FREDDY: For our staff we have a no-drinking policy when working and we tend to lead by example in that respect. And then, if we are going to have a drink we’ll pay for that drink. Because we’d rather be seen as customers if we’re not working. And it’s good to keep track. It’s very easy, like you say to simply pour yourself and pint and have it, and do that again and again. But if you’re paying for it, you feel like you’re going out. I think a few people who when they imagine what it’s like to run a pub, would simply stick their head under a pump and drink all night. But it’s not like that…
EM: Paying for drinks changes things. It’s nice because you feel like you’re going out, even if you’re literally just going down the stairs. Mind you when we took over, we did have a few night when we were like: ‘This is amazing…’ But then you realize you have to work, or work the next morning…
HITCHIN NUB NEWS: As landlords have you found Hitchin has a strong sense of community…?
FREDDY: [Emphatically] Yes. Very much so. We’d go to other pubs and people would joke ‘what are you doing here, you’re in the wrong pub?’ It’s very much a case of people are involved with each other. Everyone knows everyone and sees everyone. You don’t have to go too far to meet someone who know. Which is a nice thing. People have been there for us during lockdown and beyond. Which is nice to feel.
EM: And also people who own pubs are quite friendly to other people who own pubs! Through lockdown, the guys at the Red Hart have been really kind and good to us by helping us with legal jargon. Vic and the Victoria has been really good as well. There’s a real sense of solidarity. I think lockdown made us realise we’re all in this together. If there’s no pubs in town, I don’t think too many people would come to Hitchin. So it’s to everyone’s benefit that there are flourishing pubs in our town.
HITCHIN NUB NEWS: It does sometimes seem like a grim situation when you look at how many pubs are closing up and down the country…
FREDDY: Yes, it’s scary. It doesn’t necessarily bode well for the future. I think anyone who is open at the moment is doing well. Hats off them. Guidelines now are so tough. We try and support other places. I take my hat off to them all. A lot of members of staff of other venues drink here as well. Which our staff do as well. I have to say our staff are brilliant and have been brilliant throughout. We have a core staff of around five.
EM: They’ve been brilliant. Family and friends have been brilliant too. So many people have got in touch offering to help. The amount of people who have got in touch has been amazing.
HITCHIN NUB NEWS: How have [previous]changes affected you?
EM: I’ve been saying for ages people should wear a face mask until they sit down. If you do that you’ve eliminated cross contamination that way. We also only opened until 1030pm anyway so the 10pm rule didn’t affect us as much as some venues that stay open later. We were 1am before Covid but with the rules in place we just thought that past 10pm people might not be as strong following the rules compared to what they might have done before they started drinking.
FREDDY: What’s affected us more is table service. It’s a complete change for us. Some places it might work for their benefit. Because of Covid we haven’t been able to offer food because it’s not Covid safe to have staff and people wander around our flat doing food. You place your order to pay and then you go to a second window to collect your drinks. So essentially there’s minimal contact and always distance and a wall between people. And now, we’re more contact with table service.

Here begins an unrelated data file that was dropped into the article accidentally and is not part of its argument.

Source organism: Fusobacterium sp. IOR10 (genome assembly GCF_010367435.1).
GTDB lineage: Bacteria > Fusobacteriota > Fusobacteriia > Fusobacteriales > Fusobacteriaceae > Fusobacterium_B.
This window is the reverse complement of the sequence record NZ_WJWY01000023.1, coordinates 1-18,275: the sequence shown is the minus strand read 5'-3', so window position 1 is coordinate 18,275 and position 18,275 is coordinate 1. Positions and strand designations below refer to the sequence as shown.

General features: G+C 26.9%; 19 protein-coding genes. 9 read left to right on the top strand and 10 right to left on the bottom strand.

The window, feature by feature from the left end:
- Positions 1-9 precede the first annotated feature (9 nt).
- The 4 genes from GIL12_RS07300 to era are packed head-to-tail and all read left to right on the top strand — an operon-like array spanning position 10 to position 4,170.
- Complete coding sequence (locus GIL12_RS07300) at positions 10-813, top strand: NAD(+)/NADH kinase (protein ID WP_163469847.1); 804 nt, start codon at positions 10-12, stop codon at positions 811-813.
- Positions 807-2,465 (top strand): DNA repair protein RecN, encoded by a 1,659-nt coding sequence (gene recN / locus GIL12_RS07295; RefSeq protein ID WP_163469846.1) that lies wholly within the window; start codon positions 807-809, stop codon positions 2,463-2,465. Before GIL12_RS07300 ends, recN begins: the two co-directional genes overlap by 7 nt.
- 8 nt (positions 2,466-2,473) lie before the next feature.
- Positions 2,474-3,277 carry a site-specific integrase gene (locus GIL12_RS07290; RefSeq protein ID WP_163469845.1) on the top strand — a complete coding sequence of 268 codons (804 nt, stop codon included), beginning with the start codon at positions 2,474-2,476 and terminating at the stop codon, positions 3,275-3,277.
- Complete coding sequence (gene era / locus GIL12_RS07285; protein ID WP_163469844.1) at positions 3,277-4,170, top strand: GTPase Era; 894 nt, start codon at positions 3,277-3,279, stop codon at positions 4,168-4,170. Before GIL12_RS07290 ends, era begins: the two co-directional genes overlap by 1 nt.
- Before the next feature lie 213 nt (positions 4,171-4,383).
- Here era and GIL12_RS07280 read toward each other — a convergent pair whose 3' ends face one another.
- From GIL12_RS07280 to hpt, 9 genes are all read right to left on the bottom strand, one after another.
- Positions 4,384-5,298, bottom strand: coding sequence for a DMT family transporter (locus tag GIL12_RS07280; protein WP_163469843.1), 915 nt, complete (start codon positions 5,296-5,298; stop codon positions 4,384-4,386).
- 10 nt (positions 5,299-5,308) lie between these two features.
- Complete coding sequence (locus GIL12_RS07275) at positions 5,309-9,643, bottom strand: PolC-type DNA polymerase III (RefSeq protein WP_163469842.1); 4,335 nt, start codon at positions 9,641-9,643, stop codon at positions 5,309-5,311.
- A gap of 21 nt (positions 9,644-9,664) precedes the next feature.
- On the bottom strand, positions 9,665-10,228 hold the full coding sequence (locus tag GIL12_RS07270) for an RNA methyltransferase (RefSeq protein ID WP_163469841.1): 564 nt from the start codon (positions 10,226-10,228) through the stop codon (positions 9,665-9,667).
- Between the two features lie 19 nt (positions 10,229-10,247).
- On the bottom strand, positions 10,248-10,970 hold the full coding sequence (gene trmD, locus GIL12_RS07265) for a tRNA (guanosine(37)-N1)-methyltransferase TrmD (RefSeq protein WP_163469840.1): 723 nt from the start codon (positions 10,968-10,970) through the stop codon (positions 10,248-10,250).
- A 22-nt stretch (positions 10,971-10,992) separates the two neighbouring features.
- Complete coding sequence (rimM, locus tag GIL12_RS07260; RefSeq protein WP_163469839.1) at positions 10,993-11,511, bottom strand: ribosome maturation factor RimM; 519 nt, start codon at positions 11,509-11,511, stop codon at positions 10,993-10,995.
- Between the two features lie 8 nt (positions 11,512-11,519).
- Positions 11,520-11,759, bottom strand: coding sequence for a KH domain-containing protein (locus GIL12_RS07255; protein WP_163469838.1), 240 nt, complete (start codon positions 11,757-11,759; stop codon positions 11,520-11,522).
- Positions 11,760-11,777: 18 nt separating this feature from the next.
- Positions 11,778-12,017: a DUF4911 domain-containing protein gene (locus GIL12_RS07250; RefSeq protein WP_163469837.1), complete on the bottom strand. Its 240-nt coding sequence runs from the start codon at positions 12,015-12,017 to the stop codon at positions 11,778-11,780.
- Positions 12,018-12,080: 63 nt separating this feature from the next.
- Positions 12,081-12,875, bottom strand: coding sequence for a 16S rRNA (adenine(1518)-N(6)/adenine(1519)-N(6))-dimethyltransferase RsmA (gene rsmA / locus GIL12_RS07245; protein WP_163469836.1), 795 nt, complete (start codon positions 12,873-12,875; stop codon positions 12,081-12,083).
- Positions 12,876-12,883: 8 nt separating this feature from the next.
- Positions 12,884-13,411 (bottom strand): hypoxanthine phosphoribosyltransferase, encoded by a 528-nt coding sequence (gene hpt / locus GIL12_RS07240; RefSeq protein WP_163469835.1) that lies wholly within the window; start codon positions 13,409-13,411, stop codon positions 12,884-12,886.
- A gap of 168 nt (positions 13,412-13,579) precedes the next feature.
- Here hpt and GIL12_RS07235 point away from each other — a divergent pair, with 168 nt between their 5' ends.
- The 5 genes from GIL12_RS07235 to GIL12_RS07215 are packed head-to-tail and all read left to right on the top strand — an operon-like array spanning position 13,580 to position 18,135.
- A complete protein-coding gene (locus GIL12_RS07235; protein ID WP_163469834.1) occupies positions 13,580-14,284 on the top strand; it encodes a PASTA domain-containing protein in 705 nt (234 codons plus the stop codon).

HITCHIN NUB NEWS: What would you say to Boris Johnson if he was here now. What would your message be?
EM: I would say a blanket ban is not necessarily the best way to go. I get the fact they’ve done it. But to apply the same to every pub doesn’t always work. We’ve got probably ten tables that we can’t use due to distancing rules. Every place is different and unless you go to every single bar and tailor the issues to them and discuss it with the landlords then – well, it’s a difficult job for whoever is in charge and I don’t envy them. I’d prefer table service to another lockdown put it that way…
FREDDY: It’s been difficult from the start of [the first] lockdown. It’s different everywhere.
HITCHIN NUB NEWS: The next six months are going to be hard over the winter. How are you viewing it?
FREDDY: It is going to be hard. As many people have said you can’t please everyone all of the time. I think the majority of people understand that we have to work this way because we have to. People have been hugely supportive already. There is less trade. You can put signs everywhere. When I go to another pub, I probably hold up the queue by reading signs. I think the majority of our customers recognise the unprecedented situation we and everyone else is in. We are very fortunate to have patient and understanding customers.
EM: I hope the majority of our customers are understanding. I think they have been and they will be. It is out of our control. Also during lockdown prioritizing your family is really important. We said from day one of lockdown we will no longer sacrifice us as unit because of the pub. Because at the end of the day when we retire, we’re not retiring with the customers we’re retiring with each other. And making a million or whatever can’t buy you that family time you will have missed. Also I want everyone to feel safe who comes here, or works here or lives here. We could have put out another 20 benches outside but that wouldn’t have made people feel safe and it would have stressed us out with the extra clientele in abnormal circumstances. We’d never pack people in. Safety is really important. I want our staff to feel like they enjoy coming to work. That said we do work really hard!